The highlight of the event was the 5th annual "crowning" of Ms. TUSKany. Prior to the Elephant Grape Stomp (no, the elephants do not actually stomp grapes), supporters cast their votes for a winner by donating $5 per vote. This year's "crowning" was made even more fun with the help of Ms. Calaveras County princesses who roamed through TUSKany, rallying donation votes. PAWS appreciates Ms. Calaveras pageant director, Lacey Neufeld, for recruiting the cheerful and beautiful contestants.

Miss Calaveras County contestants holding this year's Ms. TUSKany edible bouquets.


This was African elephant Lulu's year to be "crowned" Ms. TUSKany. PAWS president Ed Stewart presented Lulu with a unique edible bouquet made especially for elephants. Volunteers, Sylvia Aspire and Ruth Huffman created all of the beautiful edible "awards." African elephant Maggie, who has been "crowned" three out of the last four years, graciously conceded the title to Lulu, but still won first runner-up. Asian elephant Annie, was the second runner-up. All of the PAWS elephants received a special food treat later in the day.


PAWS events would not happen without the generosity of so many people and companies who donate their goods and services.


PAWS sincerely appreciates shuttle service provider, Devra Lewis and her efficient Blue Mountain Shuttle team, and we thank them for eight years of kind and accommodating service.


A special thank you goes to each of the regional wineries and to Jeff Newland and his Il Fornaio chefs. They have filled our plates with delectable offerings for many years. We deeply appreciate their continued generous and delightful support.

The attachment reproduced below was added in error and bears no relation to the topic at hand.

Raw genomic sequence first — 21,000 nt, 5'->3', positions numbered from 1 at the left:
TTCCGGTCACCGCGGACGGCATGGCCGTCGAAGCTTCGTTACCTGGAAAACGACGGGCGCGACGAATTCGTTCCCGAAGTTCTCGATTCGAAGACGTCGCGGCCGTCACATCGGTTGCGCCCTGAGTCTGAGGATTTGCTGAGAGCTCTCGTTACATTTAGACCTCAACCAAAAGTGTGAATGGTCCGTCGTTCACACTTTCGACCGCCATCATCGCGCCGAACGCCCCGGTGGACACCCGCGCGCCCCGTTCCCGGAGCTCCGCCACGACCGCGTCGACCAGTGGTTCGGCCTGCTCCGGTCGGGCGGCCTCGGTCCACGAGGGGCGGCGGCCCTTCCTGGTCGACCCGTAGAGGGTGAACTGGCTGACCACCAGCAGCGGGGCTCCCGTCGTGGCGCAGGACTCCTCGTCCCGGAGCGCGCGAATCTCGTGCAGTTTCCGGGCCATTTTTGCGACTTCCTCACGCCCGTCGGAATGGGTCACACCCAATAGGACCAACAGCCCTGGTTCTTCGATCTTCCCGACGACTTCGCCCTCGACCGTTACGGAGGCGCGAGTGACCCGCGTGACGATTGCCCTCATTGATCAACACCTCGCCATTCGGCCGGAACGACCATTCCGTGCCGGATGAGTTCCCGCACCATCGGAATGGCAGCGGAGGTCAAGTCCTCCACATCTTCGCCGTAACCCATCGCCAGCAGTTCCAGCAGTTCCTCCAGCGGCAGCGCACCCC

Thank you to our 2013 Wineries and Vendors:

Black Sheep, Bodega Del Sur, Bray Winery, Brice Station, Chatom Vineyards, Dessert Cart, Frog's Tooth, Hovey Wines, Irish Vineyards, Ironstone, Milliaire, Newsom Harlow Wines, Twisted Oak, Villa Bakery, Vina Moda Wines, Zucca Mountain Vineyards          


It takes dozens of committed volunteers to drive fund-raising spectaculars; PAWS volunteers are truly the backbone of our events. An extra special thank you to those who helped with event set-up, guest hospitality, shuttle gate and parking, security, docent duties, and even the Porta Potties. We sincerely appreciate each and every volunteer who gives so much of their time, love and support to PAWS.


And finally, thank you to everyone who donated to our silent auction, and to the hundreds of PAWS supporters who purchased tickets and "votes" for this year's event.




Carrying the PAWS banner, from left to right: PAWS president Ed Stewart; Catherine Doyle, PAWS director of science, research and advocacy; Barry Gardner, volunteer; and Chris Christensen, volunteer. Thank you to the dozens of PAWS supporters, as well as PAWS board members and employees, including ARK 2000 sanctuary manager Brian Busta and PAWS veterinarian Dr. Jackie Gai, who made the trip to San Francisco to join in The March.


San Francisco Marches For The Elephants!


On an unusually hot and sunny day in San Francisco, PAWS marched with hundreds of other advocates to bring attention to the annihilation of wild elephants for the ivory trade. This San Francisco march was in conjunction with March for the Elephants, a worldwide event that took place on October 4, with people marching in over 40 cities in more than 15 countries.


An estimated 35,000 elephants were killed last year across Africa so their tusks can be carved into trinkets - that's about 100 elephants a day, or one every 15 minutes. Unless urgent action is taken to end the slaughter, conservationists are predicting that elephants could disappear in 10 years.


Joining the San Francisco march was a very special ambassador for wild elephants - Betsy Swart, the U.S. executive director of the Amboseli Trust for Elephants. Betsy brought with her the personal experience and sadness of having lost cherished elephants long studied by Dr. Cynthia Moss and the other scientists with the Amboseli Elephant Research Project, the world's longest-running study of an elephant population.